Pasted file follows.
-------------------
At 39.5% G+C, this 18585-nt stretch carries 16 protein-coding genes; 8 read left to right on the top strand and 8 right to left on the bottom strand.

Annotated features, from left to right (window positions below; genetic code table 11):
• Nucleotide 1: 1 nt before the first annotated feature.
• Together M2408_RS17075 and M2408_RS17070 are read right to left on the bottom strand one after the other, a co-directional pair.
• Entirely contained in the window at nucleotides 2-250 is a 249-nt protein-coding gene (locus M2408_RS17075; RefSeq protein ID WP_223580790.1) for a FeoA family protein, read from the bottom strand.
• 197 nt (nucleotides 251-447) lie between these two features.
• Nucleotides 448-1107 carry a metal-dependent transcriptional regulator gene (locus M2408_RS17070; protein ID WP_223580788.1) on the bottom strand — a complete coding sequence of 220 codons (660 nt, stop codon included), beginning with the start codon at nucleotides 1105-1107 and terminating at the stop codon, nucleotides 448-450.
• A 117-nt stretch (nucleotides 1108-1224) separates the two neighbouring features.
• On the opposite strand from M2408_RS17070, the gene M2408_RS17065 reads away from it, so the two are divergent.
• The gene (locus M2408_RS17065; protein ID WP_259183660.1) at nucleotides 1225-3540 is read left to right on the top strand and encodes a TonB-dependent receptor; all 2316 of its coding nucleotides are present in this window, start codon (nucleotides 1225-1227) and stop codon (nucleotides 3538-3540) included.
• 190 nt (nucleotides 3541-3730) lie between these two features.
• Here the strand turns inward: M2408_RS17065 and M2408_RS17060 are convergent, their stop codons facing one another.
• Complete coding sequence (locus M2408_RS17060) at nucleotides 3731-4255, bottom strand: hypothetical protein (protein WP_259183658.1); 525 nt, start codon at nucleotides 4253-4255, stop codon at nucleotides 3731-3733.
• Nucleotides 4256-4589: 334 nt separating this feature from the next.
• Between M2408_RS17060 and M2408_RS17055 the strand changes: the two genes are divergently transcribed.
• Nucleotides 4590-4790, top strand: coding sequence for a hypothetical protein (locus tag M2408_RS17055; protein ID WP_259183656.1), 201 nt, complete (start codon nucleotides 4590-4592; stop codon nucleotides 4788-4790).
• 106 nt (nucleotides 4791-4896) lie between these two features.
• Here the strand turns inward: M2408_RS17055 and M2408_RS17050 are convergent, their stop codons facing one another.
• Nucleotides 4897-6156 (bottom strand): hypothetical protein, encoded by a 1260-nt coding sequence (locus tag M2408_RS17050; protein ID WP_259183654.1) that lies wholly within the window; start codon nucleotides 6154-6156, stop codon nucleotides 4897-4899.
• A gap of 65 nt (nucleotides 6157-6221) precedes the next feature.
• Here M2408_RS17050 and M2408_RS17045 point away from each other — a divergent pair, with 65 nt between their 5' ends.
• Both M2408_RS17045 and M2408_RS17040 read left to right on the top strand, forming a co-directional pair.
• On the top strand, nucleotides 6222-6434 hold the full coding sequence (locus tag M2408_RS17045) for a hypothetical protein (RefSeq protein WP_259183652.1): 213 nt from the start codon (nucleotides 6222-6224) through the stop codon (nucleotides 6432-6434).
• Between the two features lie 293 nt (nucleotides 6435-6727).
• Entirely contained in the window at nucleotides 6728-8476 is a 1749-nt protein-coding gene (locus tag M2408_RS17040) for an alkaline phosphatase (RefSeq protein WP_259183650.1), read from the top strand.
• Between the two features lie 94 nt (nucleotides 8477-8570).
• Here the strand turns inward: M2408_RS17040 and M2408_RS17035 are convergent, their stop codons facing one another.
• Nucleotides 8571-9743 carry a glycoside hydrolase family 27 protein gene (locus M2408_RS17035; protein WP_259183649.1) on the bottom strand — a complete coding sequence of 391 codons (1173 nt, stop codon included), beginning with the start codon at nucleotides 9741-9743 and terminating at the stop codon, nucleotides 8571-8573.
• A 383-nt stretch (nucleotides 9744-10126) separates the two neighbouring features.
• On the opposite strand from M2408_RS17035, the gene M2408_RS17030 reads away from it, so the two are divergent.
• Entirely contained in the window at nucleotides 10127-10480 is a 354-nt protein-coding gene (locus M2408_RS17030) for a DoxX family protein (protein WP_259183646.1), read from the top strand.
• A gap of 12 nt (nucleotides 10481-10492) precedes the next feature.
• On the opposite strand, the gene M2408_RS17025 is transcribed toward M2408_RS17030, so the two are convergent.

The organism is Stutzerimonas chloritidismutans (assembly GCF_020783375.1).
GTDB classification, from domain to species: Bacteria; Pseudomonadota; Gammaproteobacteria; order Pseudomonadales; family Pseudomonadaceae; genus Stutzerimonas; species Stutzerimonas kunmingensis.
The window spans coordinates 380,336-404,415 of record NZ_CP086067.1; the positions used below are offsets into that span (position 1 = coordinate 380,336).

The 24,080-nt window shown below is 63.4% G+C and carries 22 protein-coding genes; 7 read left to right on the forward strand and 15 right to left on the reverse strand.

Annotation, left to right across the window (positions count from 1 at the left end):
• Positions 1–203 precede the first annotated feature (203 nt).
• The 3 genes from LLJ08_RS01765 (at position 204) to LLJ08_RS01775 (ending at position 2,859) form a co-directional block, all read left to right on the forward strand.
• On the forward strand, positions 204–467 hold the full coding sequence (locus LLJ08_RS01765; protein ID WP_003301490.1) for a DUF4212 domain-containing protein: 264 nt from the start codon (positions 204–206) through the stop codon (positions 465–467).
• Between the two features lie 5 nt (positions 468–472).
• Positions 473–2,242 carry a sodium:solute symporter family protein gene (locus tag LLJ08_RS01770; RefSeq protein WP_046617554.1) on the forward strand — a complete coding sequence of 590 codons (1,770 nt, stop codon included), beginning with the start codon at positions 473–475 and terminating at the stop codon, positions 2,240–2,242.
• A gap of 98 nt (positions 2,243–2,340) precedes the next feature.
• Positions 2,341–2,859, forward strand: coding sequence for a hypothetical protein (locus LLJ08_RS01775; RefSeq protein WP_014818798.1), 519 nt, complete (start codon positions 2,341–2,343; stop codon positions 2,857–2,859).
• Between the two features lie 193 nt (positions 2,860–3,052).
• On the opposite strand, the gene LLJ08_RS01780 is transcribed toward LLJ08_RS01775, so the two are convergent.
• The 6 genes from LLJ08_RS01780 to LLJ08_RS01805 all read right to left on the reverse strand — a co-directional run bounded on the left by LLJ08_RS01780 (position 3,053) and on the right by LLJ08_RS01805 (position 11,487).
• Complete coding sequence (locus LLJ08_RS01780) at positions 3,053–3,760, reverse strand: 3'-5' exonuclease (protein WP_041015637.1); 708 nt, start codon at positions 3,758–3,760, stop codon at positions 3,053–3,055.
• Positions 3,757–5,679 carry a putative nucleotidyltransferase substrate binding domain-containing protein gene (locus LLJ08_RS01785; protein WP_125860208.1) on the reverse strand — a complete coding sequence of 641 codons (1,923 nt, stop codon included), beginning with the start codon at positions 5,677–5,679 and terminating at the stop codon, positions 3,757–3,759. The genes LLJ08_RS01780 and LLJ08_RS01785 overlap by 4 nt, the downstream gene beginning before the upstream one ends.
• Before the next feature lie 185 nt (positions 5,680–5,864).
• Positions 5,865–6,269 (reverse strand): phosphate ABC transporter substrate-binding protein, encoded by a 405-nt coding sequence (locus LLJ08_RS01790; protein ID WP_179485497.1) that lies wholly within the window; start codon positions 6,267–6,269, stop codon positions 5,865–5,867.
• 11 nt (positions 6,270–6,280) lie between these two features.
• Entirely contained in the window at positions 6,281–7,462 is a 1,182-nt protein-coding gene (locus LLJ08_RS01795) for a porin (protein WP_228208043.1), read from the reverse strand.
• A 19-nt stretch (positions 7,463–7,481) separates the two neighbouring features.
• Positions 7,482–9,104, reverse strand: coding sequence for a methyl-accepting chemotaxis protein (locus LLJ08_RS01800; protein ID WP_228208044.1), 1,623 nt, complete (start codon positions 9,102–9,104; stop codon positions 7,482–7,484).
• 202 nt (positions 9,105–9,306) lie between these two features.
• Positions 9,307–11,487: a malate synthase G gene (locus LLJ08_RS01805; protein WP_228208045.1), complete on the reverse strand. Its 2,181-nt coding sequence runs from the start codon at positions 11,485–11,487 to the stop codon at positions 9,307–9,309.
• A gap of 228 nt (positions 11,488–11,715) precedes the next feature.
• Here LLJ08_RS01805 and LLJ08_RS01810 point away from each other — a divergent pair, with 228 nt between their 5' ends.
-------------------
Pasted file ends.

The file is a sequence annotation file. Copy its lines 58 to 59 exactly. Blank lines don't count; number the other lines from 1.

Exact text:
• Positions 9,307–11,487: a malate synthase G gene (locus LLJ08_RS01805; protein WP_228208045.1), complete on the reverse strand. Its 2,181-nt coding sequence runs from the start codon at positions 11,485–11,487 to the stop codon at positions 9,307–9,309.
• A gap of 228 nt (positions 11,488–11,715) precedes the next feature.